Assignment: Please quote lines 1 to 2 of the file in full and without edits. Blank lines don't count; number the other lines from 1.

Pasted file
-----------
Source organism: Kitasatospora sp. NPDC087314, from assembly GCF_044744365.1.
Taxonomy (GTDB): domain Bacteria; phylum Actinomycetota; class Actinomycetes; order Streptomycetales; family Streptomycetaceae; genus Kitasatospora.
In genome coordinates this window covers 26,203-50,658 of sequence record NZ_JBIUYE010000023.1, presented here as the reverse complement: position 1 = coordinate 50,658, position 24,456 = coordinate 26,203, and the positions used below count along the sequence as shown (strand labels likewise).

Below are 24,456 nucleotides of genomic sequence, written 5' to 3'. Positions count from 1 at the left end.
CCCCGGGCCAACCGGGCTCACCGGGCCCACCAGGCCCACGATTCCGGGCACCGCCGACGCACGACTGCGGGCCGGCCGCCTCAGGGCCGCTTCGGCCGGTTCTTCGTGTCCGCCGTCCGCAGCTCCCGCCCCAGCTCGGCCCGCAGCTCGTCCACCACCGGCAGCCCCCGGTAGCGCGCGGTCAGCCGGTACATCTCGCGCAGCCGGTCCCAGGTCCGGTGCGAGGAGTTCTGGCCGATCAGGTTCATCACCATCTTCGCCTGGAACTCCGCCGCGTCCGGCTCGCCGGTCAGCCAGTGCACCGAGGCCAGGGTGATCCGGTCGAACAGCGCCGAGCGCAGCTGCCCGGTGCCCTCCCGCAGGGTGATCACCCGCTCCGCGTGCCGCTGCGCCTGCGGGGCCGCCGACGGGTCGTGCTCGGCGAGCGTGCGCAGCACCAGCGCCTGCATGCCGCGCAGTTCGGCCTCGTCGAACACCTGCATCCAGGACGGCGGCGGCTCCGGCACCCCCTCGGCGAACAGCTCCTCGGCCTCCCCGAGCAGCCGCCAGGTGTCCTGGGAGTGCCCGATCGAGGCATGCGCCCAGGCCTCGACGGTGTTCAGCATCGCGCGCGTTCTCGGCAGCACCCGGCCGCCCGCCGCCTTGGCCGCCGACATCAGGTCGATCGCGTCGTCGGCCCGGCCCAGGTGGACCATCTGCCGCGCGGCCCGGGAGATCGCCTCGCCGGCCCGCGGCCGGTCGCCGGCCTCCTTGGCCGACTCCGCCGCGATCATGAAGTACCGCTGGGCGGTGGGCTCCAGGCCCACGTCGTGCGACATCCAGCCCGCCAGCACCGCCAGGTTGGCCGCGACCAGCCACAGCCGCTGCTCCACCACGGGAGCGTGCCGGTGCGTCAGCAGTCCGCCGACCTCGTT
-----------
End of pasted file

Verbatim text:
Source organism: Kitasatospora sp. NPDC087314, from assembly GCF_044744365.1.
Taxonomy (GTDB): domain Bacteria; phylum Actinomycetota; class Actinomycetes; order Streptomycetales; family Streptomycetaceae; genus Kitasatospora.